We filmed in a house in Cape Town, in a gated community in the Southern Suburbs. The house and the environment had a major impact on the film - especially because we were also quarantining there for the full 7 weeks of rehearsal and shooting. The house was our set and our accommodation, so it was very intense, very claustrophobic, and very triggering for many of our team members.

How did you and co-writer Babalwa Baartman work on the story? You've included cast members in the writing process in your previous work — did you do that here too?

Mlungu Wam was made along similar lines to my first two films, Love The One You Love and High Fantasy, where we started with an outline, cast actors, then workshopped the characters collaboratively before completing the story breakdown and using improv for the dialogue. Babalwa and I had worked together using this method on a short film we made in 2019 called Sizohlala. She really understands the process, and it was a really rewarding experience exploring the story with her and our cast.

How did Kristina Ceyton, who produced the excellent acclaimed horrors The Babadook and The Nightingale, through Causeway Films, come to be involved in this film?

I had met Sam Jennings, who is also a producer with Causeway Films, several years ago at a festival. We really connected and kept in touch over the years, sharing our work, and hoping there'd be a chance to collaborate. So when we were developing Mlungu Wam, I pitched her and Kristina the concept and they were immediately supportive. It has been a massive pleasure working with them both.

Your films are known to venture into themes of identity and healing from the past — how does this film speak to that?

Mlungu Wam is definitely about this too - it's a story about three generations of women (actually four, if you include Tsidi's grandmother, who is an unseen character in the film), how they are haunted by the past and eventually refuse to remain chained any longer. Their healing is collective, linked to each other, and wouldn't be possible for them alone as individuals.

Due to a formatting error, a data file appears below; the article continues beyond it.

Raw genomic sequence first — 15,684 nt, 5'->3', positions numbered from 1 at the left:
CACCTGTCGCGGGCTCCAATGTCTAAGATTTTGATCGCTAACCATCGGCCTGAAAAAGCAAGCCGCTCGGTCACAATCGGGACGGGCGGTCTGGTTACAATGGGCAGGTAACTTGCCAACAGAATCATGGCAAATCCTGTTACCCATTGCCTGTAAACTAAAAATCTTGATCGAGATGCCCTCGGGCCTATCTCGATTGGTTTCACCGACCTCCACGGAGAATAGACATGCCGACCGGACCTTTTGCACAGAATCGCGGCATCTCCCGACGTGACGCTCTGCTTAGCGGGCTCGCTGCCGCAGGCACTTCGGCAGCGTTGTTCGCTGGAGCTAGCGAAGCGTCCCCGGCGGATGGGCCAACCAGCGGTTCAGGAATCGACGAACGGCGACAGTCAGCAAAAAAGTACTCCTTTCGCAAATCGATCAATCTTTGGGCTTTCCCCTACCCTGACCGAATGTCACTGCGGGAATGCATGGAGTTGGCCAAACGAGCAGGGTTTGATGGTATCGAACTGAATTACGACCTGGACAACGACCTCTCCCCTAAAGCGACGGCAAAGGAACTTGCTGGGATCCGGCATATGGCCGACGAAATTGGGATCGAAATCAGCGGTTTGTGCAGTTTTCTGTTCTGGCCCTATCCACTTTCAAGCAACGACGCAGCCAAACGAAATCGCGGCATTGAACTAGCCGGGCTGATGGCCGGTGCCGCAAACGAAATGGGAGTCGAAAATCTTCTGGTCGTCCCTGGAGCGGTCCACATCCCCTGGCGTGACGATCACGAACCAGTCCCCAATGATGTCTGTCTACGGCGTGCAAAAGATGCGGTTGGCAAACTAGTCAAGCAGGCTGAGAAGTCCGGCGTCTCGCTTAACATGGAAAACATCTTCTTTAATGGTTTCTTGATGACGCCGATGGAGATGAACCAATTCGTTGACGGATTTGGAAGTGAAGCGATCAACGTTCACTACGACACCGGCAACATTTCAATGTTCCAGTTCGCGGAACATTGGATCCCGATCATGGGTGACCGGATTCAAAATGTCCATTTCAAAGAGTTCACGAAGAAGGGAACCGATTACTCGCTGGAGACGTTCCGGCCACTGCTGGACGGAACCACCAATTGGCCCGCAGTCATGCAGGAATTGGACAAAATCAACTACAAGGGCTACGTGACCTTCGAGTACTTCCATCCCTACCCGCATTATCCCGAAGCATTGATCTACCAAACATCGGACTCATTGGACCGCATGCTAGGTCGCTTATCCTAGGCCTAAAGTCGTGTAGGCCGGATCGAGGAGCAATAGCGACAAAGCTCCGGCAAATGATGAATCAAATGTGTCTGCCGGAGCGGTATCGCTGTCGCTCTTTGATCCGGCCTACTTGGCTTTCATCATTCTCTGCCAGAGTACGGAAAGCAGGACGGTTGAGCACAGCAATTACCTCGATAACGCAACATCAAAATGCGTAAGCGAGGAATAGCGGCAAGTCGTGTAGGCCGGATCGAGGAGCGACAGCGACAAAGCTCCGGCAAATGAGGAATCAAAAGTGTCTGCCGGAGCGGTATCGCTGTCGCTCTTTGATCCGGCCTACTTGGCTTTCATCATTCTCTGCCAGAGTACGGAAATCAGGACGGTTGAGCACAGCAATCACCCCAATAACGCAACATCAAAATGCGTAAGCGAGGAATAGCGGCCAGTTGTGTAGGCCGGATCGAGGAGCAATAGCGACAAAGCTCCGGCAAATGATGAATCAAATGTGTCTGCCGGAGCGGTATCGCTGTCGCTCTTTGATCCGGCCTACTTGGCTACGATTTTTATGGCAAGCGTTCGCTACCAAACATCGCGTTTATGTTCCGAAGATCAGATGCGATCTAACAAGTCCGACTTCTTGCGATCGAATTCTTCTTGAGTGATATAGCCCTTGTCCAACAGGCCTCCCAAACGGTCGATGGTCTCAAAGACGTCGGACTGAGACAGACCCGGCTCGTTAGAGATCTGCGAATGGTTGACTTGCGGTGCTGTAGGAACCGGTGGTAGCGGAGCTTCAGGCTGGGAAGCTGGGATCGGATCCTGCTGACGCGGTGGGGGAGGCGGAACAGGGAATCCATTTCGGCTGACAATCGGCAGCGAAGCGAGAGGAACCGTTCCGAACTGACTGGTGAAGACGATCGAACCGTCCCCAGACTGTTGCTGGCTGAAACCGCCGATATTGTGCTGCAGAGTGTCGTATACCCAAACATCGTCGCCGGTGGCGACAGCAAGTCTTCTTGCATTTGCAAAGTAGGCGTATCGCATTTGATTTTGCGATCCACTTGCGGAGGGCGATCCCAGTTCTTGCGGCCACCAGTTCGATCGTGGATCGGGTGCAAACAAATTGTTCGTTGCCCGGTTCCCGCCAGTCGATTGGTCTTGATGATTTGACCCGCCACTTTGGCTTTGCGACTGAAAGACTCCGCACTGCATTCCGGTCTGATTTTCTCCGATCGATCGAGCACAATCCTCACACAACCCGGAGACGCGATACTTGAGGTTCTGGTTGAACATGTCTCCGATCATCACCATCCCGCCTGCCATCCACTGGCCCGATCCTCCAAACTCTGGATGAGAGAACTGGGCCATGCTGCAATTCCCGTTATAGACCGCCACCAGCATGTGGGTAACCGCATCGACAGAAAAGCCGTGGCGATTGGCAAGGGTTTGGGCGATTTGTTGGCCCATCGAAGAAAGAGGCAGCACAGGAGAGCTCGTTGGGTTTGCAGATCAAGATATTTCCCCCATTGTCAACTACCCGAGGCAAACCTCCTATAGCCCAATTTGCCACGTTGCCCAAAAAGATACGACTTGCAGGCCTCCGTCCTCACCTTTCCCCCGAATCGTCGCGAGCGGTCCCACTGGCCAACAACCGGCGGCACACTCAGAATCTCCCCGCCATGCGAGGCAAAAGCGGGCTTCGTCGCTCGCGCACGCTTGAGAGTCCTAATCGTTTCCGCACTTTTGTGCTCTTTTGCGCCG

Still from Bass's film Mlungu Wam Image: Courtesy TIFF


You've been at TIFF before - how has your experience of it been this year, with it being a hybrid of virtual and in-person?

Things have been quieter and a bit harder to navigate, but the TIFF staff have done incredible work getting the festival off the ground, despite endless challenges. It has felt very surreal to be here, and a privilege - and inspiring too, that we can still get together to celebrate films, even though our world is in such a mess. We had over 200 (socially distanced) people at our last screening, and that was an amazing feeling.

Yours is one of few African films on this year's line-up - is there anything you'd like to see happen to try improve that?

Regarding African cinema, TIFF has a real range of films this year, across several sections. Compared to many other festivals, they seem really invested in supporting cinema from the continent. Of course, this could be better, but it's also an example to other festivals who claim there aren't enough African films, that this is clearly not the case.

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Tanzanian Filmmaker Amil Shivji is Making History with a Story of Love and Resistance

As the first Tanzanian film to be chosen for TIFF, Shiviji's film is sure to get the African country a seat at the table.